Sunday, August 12, 2012

On the closing day of the 2012 London Olympics

It has been a great success for London Olympics in terms of athletic performance.   There are also a few issues plaguing the Games.  With regards to organizations, venues, judge scores, and drug use and its allegations, these discussions are unavoidable once every four years, so nothing new.  Two things do stand out in London.  

The first is there are many rules, appeals, and overrules or no overrules in swimming, fencing, track and field, gymnastics, cycling, boxing, etc.   Those affected include Olympics and world champions, world record holders, and who would win the Gold, Silver, and Bronze. There was almost not one day going by without such an incident.  Don't remember ever seeing this before.  It is good for some athletics because fairness prevailed.  Unfortunately, different sports have different processes, so other athletics are justified in thinking they were robbed.  Judges need to improve themselves, just like athletics, with the help of better technologies.  All sports should apply the same or at least similar rules to ensure objectivity and accountability of the judges and openness.

The second is the disqualification of 4 badminton women's double pairs, one from China, two from South Korea, one Indonesia, because they tried to lose to each other during their last group matches.  Officially, competitors should try their best to win, so being passive during competition is ground for dismissal.  In a perfect world this would be absolutely true, and if I were the Chinese coach I would not have ordered it.  But clearly we are far from a perfect world.  There are many other instances of passive plays in other sports (track and field, football, cycling, etc) in the London Games or before, without such high profile DQ.  And the 4 teams were merely aiming for a better position during elimination plays since they already advanced, so from this angle, they were indeed trying their best to win the Gold later.  The only reason officials make such a unprecedented decision likely was that these teams wanted to lose so badly were such terrible actresses in the matches.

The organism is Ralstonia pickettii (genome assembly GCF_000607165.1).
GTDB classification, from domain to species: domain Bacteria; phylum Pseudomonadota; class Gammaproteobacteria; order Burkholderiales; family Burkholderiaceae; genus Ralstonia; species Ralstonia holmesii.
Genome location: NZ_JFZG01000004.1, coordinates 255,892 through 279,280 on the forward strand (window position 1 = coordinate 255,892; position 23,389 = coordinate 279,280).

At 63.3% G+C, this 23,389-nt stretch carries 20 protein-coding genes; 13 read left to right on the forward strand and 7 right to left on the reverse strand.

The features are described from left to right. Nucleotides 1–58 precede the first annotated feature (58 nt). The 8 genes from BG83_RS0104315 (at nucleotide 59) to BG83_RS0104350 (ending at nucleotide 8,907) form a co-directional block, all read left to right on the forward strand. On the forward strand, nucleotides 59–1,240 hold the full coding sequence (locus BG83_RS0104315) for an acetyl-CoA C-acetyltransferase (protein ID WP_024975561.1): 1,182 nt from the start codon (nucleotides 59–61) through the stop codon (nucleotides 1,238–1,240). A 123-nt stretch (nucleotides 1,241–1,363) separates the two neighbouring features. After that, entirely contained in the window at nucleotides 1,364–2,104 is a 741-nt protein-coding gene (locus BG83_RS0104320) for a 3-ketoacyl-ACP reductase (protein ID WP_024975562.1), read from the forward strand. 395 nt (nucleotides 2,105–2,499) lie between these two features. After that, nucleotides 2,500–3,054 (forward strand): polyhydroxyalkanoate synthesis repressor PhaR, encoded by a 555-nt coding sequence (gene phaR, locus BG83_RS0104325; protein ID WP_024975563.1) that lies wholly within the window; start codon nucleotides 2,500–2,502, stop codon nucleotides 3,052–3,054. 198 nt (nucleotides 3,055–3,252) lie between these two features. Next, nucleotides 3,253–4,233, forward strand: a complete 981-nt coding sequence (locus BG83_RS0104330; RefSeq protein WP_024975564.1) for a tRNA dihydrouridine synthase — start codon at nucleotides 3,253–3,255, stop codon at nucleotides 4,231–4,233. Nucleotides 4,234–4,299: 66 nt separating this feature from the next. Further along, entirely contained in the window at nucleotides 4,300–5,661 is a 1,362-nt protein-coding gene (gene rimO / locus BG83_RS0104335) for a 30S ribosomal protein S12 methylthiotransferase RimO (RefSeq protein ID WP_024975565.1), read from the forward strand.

At I watched the many different sports I am not familiar with, I appreciate that the athletics train hard and deserve the praise and medals, but I also wonder if they and we as audience place too much emphasis on Olympics.  If you never win a Gold, once every four years chances, are you a failure, even if you have won everything else in the sport?  Especially compared to your main competitor who always lost to you but won, just once, in the Olympics?   There are many such cases in the history of Olympics.  Some of the Gold medalists are out of the top 3 or 5 in their professions. Like, top tennis players are competing in Olympics as the fifth GS now, but Nicolás Massú (2004) and Elena Dementieva (2008) had never won a GS, while Federer will probably never win a singles' Gold.  Extrapolate to other sports without a GS counterweight, players have an even bigger image problem.  Is Ji Xinpeng (2000, Badminton) a better player than Peter Gade or Lee Chong Wei as of 2012?

Another long-standing problem is counting the medal totals of countries, which is fine, but what does it mean?  A country is better than another at developing top athletics in more specific Olympic sports?  If so, how much is the significance of that?  One would hope it stimulates people in a country to participate more in sports.  Otherwise, Olympics are just like a summer blockbuster movie, only it lasts for two weeks once every four years.

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